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Extreme Pushing - The final frontier

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Extreme Pushing - The final frontier

Old 08-23-09, 03:05 AM
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Extreme Pushing - The final frontier

So, here is the topic what does one do to prepare for a lot of pushing both psych and physically. I feel bad getting off the bike, like a quiter, and have only rarely done it. I remember well when I was a kid in the UK and Ireland, that a guy pushing a bike was a comon sight. They had single speeds and just pushed up anything that got too tough, but I don't feel comfortable doing it.

Also It feels awkward to me. What would be the hot set-up. Nothing gets popular in the US until someone comes up with something to buy. We need some ridiculously expensive adaptations, special pushing bars, maybe a rack that flips the load to the far side for better ballance, folding pedals. It isn't for real until there is a billet part to buy for a few hundred.

Cyclo cross is pretty popular and those guys push so there ought to be a renaisance of sorts possible...

I'm joking a little with the title, but I'm serious about exploring the idea of pushing the bike. I have a tour in mind that is just way beyond my capacity, and at my age and physical capacity, I could kill myself trying to pump up the short steep relentless hills on this ride. I have a Rohloff in build that I will finish this fall, and will have a 17 inch gear, so maybe that will do it, but I am not sure I would always prefer to spin that mill than to just walk. I have ultralight minimal gear already.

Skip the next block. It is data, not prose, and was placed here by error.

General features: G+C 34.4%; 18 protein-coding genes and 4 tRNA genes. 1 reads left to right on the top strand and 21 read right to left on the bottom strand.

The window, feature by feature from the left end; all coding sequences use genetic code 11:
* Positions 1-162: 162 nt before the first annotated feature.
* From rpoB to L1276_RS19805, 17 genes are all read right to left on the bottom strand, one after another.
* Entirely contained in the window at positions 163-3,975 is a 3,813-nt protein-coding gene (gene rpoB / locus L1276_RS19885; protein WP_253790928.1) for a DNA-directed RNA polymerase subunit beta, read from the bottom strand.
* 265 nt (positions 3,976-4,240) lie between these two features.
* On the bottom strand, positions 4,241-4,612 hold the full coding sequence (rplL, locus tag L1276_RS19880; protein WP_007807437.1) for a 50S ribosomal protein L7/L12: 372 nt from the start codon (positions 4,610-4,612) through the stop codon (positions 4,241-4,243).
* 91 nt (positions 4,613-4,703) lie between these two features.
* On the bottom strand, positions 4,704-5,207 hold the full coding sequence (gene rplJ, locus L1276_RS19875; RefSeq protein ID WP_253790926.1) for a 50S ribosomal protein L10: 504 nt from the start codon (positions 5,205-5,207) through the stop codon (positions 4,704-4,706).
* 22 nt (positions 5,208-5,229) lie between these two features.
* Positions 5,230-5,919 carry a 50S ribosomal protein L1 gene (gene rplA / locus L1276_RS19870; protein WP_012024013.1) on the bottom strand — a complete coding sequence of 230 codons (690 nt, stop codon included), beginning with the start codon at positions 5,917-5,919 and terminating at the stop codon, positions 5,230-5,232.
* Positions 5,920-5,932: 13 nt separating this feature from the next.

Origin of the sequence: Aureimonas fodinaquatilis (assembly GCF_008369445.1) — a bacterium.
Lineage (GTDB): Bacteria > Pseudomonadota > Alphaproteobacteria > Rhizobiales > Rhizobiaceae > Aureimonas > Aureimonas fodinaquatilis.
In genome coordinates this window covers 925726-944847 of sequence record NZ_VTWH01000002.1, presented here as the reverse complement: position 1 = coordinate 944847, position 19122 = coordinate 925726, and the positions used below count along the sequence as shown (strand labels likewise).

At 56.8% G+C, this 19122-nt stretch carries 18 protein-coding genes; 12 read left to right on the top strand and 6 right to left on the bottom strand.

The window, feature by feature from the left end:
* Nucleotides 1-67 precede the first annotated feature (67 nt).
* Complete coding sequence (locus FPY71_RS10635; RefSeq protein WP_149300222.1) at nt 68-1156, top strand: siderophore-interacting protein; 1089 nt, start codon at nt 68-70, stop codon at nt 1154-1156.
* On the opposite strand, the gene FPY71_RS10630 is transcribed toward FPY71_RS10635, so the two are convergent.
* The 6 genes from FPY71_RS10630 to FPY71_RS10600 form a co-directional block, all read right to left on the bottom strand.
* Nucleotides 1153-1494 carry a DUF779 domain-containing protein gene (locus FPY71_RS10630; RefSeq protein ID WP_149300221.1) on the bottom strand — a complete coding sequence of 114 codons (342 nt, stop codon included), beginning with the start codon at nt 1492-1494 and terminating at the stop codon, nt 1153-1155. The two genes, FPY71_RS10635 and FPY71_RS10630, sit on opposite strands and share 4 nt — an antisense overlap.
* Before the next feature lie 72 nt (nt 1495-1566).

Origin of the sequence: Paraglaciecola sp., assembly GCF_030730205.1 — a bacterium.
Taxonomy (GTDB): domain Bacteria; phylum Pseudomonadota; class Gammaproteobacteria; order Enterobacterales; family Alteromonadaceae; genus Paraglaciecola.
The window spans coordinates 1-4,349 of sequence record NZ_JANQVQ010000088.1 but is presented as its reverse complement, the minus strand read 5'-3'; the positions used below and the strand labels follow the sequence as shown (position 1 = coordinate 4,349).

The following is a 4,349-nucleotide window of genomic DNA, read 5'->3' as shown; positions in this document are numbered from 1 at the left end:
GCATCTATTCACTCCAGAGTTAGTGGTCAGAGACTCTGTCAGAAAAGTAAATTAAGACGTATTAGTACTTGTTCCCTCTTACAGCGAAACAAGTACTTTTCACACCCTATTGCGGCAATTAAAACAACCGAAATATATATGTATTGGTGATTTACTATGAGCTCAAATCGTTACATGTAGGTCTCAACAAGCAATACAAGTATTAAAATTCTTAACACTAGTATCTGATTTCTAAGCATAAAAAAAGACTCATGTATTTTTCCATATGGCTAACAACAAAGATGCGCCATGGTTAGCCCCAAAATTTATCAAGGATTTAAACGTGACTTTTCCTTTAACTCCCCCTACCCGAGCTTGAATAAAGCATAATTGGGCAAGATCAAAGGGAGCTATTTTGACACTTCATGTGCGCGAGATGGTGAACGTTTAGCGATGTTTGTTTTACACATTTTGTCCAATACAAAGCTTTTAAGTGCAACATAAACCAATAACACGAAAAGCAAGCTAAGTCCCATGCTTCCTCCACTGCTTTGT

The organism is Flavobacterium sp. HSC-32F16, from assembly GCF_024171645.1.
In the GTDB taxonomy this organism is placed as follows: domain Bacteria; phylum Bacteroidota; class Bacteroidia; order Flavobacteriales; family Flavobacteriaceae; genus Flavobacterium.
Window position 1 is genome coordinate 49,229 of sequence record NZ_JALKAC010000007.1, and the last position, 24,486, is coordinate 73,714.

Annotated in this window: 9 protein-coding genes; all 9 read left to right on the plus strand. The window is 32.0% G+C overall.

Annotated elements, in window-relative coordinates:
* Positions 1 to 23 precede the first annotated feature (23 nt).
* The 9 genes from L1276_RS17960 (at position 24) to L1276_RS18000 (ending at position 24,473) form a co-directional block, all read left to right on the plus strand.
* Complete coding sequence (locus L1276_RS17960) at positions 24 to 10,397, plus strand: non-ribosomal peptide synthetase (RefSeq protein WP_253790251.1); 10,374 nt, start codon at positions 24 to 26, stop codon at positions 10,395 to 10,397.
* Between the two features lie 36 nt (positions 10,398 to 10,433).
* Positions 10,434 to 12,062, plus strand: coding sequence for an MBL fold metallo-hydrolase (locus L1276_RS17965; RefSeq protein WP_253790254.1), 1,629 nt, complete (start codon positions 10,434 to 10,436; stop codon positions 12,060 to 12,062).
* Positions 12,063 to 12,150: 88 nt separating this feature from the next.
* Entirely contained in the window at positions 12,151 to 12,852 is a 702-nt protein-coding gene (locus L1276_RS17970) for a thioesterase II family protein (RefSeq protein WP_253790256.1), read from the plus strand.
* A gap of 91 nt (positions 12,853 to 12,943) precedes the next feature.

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Old 08-23-09, 05:34 AM
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there ain't no shame in walking if it get's you to the top of the hill in one piece mission accomplished.so where is this tour your planning ,sounds very hard.
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Old 08-23-09, 06:04 AM
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As the trip goes along, you will get better at riding up the hills.

To get ready for a trip, I add a 5 pound weight each week, and ride some hills.
When the trip starts, the hills are often bigger than what I have around here,
but at least I am used to the extra weight.
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Old 08-23-09, 07:59 AM
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Mmm, folding pedal sounds useful. Or for that matter, add training wheels and drag the bike behind you on a rope.